Left Ventricular Afterload and Ventriculo-Arterial Coupling

  • B. Cholley
  • D. Payen
Part of the Update in Intensive Care and Emergency Medicine book series (UICM, volume 28)


The study of the left ventricle and the arterial circulation as a “coupled” system is an engineering concept rather than a medical one. It means the study of the energy transfer between a source and the load attached to it, receiving a part of that energy [1]. The ideal coupling is achieved when the maximum of energy is transferred by the source to the load, with minimal waste in friction and heat. In the case of the heart and the systemic circulation, this supposes that a maximum of the energy produced by the left ventricle is converted into forward flow to perfuse the body organs. The best matching between the source and the load, allowing optimal energy transfer, is governed by the mechanical properties of the two units. For example, a battery connected to an electrical circuit as a load will achieve maximum output power when its internal impedance equals the input impedance of the load [1]. In the cardiovascular system, some insight on ventri-culo-arterial coupling and arterial load properties can be obtained by a detailed analysis of instantaneous pressure-flow relationships [2–4]. Such an analysis allows one to describe the arterial load with the aortic input impedance spectrum, to quantify the hydraulic power “thrown” by the left ventricle into the systemic circulation and the efficiency of the arterial tree in converting these bursts of energy into forward flow to perfuse the body organs. Two examples (treatment of hypertension and septic shock) are presented to illustrate how alterations in arterial mechanical properties influence ventriculo-arterial coupling.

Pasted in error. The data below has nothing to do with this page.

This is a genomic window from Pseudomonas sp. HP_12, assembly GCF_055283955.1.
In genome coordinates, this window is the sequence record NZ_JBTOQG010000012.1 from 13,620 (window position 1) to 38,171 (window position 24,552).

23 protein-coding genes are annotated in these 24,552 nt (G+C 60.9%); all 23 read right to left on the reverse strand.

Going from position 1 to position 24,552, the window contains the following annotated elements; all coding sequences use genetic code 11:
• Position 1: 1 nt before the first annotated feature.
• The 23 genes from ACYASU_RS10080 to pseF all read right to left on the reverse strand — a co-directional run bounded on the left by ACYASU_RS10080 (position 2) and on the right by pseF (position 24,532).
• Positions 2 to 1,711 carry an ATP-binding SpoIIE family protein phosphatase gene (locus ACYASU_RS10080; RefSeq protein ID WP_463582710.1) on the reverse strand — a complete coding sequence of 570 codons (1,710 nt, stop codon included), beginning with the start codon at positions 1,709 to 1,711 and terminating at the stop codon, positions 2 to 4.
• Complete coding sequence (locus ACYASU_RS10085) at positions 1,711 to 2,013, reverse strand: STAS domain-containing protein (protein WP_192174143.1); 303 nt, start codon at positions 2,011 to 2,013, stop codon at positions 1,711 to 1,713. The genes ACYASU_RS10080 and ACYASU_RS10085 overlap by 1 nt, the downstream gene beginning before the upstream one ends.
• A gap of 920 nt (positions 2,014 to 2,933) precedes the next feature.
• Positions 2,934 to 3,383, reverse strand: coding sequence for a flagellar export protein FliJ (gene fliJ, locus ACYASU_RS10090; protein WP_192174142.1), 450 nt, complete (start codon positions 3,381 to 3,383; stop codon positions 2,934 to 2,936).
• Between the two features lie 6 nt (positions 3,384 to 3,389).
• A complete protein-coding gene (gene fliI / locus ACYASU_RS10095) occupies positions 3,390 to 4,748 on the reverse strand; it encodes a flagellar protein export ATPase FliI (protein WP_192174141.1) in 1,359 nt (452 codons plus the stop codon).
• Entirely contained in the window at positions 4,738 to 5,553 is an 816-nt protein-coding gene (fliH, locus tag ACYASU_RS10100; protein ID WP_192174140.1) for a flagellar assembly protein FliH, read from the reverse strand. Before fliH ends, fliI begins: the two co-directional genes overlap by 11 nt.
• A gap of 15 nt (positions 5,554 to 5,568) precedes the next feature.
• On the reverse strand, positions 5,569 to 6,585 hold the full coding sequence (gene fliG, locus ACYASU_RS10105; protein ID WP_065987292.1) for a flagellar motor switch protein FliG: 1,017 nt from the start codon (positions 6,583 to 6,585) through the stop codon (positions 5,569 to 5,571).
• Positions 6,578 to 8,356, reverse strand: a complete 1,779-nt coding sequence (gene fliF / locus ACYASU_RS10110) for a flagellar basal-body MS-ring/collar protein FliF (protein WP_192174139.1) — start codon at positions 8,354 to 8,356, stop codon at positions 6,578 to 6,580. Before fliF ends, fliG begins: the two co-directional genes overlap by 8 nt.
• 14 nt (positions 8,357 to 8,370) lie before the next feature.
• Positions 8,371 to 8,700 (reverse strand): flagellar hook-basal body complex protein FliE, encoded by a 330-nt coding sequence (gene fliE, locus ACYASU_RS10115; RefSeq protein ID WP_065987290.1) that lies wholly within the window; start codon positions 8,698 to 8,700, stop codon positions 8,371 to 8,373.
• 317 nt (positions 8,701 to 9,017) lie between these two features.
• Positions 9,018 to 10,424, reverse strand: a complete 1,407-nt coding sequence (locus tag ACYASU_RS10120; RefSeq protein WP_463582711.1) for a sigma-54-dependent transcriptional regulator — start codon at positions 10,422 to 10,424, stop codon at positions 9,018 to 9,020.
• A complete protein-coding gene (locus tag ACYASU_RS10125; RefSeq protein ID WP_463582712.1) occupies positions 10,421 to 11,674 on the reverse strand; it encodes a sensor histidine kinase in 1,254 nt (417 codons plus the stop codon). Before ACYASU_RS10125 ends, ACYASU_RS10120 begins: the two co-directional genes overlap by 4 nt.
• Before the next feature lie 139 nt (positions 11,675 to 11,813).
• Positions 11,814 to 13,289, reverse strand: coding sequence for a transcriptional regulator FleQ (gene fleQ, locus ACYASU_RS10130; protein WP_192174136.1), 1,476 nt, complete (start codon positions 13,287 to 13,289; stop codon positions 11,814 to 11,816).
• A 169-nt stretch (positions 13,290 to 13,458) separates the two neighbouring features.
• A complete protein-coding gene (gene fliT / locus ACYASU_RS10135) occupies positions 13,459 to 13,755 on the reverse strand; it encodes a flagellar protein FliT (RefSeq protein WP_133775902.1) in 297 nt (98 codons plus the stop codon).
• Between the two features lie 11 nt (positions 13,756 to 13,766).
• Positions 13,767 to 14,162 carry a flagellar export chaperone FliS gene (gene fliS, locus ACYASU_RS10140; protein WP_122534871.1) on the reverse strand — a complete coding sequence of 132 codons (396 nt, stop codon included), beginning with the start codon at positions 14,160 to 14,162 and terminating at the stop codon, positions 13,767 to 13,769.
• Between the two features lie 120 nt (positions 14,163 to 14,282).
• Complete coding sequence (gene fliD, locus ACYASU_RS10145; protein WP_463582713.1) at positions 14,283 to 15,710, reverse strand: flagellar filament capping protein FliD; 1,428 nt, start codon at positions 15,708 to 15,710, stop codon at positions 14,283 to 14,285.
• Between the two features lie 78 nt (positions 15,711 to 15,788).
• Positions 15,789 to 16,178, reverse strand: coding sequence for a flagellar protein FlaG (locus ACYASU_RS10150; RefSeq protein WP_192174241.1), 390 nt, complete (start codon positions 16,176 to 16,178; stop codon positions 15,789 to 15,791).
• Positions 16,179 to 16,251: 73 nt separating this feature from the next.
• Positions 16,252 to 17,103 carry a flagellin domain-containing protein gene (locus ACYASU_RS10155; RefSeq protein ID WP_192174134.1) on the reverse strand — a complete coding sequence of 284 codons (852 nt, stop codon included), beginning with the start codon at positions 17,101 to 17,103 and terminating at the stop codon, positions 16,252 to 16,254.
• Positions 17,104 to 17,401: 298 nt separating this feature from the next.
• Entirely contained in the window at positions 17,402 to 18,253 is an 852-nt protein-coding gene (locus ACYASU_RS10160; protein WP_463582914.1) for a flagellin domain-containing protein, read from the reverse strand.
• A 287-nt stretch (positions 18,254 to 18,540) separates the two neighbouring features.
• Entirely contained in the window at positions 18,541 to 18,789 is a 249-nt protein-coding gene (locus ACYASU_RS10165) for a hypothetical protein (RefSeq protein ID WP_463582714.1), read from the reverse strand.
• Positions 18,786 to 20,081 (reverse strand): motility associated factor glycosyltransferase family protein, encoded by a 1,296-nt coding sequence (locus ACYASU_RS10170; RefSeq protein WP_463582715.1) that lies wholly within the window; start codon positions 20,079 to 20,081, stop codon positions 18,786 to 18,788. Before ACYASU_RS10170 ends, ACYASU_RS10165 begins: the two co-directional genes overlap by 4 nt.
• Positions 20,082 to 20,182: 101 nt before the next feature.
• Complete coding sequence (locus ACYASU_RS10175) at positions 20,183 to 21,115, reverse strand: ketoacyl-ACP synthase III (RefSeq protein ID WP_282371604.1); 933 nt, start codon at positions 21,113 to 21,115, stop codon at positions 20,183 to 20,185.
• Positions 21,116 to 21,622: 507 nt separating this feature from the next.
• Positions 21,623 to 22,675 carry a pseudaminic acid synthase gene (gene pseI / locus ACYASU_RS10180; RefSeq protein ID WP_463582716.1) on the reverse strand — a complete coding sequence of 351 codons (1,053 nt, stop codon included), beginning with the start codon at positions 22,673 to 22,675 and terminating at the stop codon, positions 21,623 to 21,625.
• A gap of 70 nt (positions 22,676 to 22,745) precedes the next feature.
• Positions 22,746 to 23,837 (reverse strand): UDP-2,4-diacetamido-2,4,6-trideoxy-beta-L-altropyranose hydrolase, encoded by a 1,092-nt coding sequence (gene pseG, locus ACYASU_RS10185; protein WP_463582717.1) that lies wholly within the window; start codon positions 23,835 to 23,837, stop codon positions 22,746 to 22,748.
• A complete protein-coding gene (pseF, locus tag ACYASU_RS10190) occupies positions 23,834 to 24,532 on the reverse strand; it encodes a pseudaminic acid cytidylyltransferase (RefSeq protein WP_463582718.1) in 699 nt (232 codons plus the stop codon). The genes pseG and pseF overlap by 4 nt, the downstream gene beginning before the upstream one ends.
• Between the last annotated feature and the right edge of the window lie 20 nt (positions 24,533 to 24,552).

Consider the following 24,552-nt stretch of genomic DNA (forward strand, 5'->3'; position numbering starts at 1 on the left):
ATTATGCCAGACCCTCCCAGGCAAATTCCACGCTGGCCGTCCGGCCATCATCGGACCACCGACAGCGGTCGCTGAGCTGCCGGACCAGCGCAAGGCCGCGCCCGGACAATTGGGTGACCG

Septic Shock Total Peripheral Resistance Arterial Compliance Myocardial Oxygen Consumption Stroke Work 
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© Springer-Verlag Berlin Heidelberg 1997

Authors and Affiliations

  • B. Cholley
  • D. Payen

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